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Thursday, June 23, 2011

Fire Safety on Use of ‘Fuel Gel’ Products & ‘Fire Pots’

Summer has just begun and we all have the backyard BBQ grills fired up and we all know the common sense rules to being Fire Safe when doing such activities. If a review of BBQ Grill Fire Safety is needed, please visit the blog post Fire Up The Barbecue! Be Fire Safe In Doing So!”

The same Fire Safety practices apply to those extra decorative items that are places around the backyard and used during the outdoor fun when using fire pots and torches. These pots and torches are used as decorations in place of candles or other type torch lighting.

The Consumer Product Safety Commission announced, this week, a voluntary recall & warning for pourable NAPAfire and FIREGEL Gel Fuel bottles and jugs produced & made by the Napa Home & Garden, of Duluth, Georgia.

About 460,000 bottles and jugs of gel fuel are being recalled. They were sold at Bed Bath & Beyond, Restoration Hardware, and other home and garden stores between December 2009 and June 2011.

The pourable gel fuel can ignite unexpectedly and splatter onto people and objects nearby when it is poured into a firepot that is still burning,” the Consumer Product Safety Commission said, “This hazard can occur if the consumer does not see the flame or is not aware that the firepot is still ignited. Fuel gel that splatters and ignites can pose fire and burn risks to consumers.

The fuel is intended to be poured into a metal cup which is then inserted into a ceramic “fire pot.” The fuel gel is then ignited and burns openly as a torch without a wick.

The alcohol base of the fuel gel by nature makes the product very volatile and comes with prominent safety warnings on the label. The thick consistency of the gel makes it stick to most surfaces including human skin and clothing.

Failure to closely follow all of the safety warnings can have and has had disastrous results including serious burn injuries and fire damage.

Use extreme caution when using any fuel gel burning device or product, and offers the following safety tips:

 Read the instructions carefully before utilizing the product or device

 DO NOT over fill the unit with fuel

 DO NOT add fuel to any lit flame or fire

 Use a sniffer to extinguish the flame – DO NOT attempt to blow out the fire

 In case of an emergency, DO NOT attempt to extinguish the fire with water

 DO NOT allow children to add or ignite the fuel at any time

 In welllit areas, the flames produced by burning fuel gel may be hard to detect – keep devices away from all combustibles or anything that may catch on fire. A minimum of a threefoot radius is suggested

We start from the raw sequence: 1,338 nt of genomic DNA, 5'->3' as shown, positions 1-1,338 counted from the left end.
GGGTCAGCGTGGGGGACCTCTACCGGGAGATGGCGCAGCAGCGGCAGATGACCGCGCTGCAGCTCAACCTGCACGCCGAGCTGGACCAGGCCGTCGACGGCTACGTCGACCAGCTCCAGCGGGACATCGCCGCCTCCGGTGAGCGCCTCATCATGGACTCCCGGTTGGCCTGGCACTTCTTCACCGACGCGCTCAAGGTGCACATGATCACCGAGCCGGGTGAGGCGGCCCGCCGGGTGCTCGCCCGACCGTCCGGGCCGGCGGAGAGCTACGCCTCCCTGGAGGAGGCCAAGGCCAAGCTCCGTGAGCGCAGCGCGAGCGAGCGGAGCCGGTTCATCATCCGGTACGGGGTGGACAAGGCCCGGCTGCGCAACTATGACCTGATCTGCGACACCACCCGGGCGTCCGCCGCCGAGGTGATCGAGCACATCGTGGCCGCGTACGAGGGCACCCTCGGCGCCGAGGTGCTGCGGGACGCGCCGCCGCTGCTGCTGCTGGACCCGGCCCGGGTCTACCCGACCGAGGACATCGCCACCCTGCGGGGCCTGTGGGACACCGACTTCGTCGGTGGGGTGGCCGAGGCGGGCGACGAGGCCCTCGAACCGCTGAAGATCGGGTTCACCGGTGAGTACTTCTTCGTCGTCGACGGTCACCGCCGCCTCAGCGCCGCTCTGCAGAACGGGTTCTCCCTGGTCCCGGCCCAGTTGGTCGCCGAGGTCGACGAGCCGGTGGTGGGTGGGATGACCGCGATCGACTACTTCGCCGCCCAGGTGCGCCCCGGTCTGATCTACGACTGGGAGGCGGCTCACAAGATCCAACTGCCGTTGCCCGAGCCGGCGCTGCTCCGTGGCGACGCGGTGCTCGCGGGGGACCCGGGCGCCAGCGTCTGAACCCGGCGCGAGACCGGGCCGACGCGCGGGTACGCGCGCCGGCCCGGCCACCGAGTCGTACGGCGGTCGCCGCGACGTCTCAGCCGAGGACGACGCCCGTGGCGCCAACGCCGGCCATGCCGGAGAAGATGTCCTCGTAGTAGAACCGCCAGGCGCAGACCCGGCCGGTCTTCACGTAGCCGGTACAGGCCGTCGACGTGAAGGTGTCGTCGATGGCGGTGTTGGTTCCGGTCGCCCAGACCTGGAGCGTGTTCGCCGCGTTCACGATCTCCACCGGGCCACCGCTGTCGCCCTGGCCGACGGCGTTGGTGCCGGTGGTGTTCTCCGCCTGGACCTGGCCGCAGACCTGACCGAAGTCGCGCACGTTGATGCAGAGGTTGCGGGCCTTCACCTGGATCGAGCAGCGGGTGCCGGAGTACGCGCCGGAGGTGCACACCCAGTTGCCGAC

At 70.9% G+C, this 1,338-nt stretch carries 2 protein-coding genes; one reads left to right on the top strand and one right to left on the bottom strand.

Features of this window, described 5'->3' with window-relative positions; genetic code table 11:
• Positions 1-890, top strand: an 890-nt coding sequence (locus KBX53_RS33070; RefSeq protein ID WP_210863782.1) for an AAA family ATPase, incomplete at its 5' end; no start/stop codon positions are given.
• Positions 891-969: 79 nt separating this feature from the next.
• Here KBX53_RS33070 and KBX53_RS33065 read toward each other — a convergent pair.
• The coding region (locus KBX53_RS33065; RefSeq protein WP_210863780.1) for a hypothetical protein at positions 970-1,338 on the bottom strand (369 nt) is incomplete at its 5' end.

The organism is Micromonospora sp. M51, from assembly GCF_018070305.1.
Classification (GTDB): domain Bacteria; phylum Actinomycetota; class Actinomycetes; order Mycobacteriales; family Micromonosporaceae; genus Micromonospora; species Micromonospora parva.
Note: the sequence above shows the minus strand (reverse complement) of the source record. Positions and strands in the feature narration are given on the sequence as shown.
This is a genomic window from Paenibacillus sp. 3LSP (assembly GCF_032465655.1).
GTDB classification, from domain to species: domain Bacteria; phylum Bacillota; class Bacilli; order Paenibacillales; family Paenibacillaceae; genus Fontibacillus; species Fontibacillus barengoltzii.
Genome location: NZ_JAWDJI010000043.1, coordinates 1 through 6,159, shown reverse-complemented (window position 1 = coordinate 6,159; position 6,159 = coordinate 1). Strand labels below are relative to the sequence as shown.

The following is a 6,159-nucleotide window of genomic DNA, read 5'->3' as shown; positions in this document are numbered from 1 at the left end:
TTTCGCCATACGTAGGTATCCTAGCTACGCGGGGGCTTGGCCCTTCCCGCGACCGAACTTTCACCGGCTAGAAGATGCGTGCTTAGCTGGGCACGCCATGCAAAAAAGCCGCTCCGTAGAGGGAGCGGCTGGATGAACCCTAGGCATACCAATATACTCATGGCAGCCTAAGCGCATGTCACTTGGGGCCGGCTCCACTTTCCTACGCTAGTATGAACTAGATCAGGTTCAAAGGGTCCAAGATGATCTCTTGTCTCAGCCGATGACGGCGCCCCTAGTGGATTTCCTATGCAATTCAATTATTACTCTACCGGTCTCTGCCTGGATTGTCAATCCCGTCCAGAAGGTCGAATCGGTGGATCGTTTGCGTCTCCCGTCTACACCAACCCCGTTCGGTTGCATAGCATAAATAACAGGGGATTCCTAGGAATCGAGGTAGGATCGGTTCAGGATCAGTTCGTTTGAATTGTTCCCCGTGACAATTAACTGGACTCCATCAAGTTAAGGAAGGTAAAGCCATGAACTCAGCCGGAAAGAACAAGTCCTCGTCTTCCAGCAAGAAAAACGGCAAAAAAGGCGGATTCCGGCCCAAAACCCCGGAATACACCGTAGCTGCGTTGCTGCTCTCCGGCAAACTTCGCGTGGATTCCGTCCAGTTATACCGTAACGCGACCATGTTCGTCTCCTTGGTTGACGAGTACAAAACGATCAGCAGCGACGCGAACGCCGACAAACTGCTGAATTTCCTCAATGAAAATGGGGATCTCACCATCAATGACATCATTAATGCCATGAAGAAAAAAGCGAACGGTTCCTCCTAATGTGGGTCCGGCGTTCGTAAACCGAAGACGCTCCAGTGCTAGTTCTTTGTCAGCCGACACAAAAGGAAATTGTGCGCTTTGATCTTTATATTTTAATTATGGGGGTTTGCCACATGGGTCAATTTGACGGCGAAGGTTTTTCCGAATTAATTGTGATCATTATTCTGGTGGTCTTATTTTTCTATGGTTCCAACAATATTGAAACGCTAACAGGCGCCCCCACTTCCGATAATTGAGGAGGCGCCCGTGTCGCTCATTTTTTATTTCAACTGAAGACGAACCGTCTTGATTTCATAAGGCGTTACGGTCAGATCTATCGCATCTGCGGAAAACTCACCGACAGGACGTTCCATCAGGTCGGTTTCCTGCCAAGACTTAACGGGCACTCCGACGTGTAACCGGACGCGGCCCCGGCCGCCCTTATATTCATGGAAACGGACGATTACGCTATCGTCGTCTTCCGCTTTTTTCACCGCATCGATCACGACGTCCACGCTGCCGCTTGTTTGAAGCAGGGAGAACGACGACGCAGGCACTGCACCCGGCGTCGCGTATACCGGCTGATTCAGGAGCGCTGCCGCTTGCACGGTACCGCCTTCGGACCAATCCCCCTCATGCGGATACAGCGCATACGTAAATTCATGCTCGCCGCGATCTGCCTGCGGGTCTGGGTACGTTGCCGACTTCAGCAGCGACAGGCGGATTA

 Keep devices away from children and pets

 Place devices in a safe location to prevent accidental contact or exposure to skin or clothing

 NEVER leave a burning device unattended

The Consumer Product Safety Commission issued a warning about firepots following two burn accidents in New York. Both victims, a teenager and a man in his 20s, suffered serious injuries.

For additional information, call Napa Home & Garden at (888) 893-2323 between 9 a.m. and 6 p.m. ET Monday through Friday, visit Napa’s website at or write to Napa, 3270 Summit Ridge Parkway, Suite 240, Duluth, GA 30096-1617

The U.S. Consumer Product Safety Commission (CPSC) is still interested in receiving incident or injury reports that are either directly related to this product recall or involve a different hazard with the same product. Please tell us about your experience with the product on

CPSC is charged with protecting the public from unreasonable risks of injury or death associated with the use of the thousands of consumer products under the agency’s jurisdiction. Deaths, injuries, and property damage from consumer product incidents cost the nation more than $900 billion annually. CPSC is committed to protecting consumers and families from products that pose a fire, electrical, chemical, or mechanical hazard. CPSC’s work to ensure the safety of consumer products - such as toys, cribs, power tools, cigarette lighters, and household chemicals - contributed to a decline in the rate of deaths and injuries associated with consumer products over the past 30 years.

(The usual disclaimers: I am not a journalist; This is a blog that expresses an outlook and is not conclusive in any shape or manner.)

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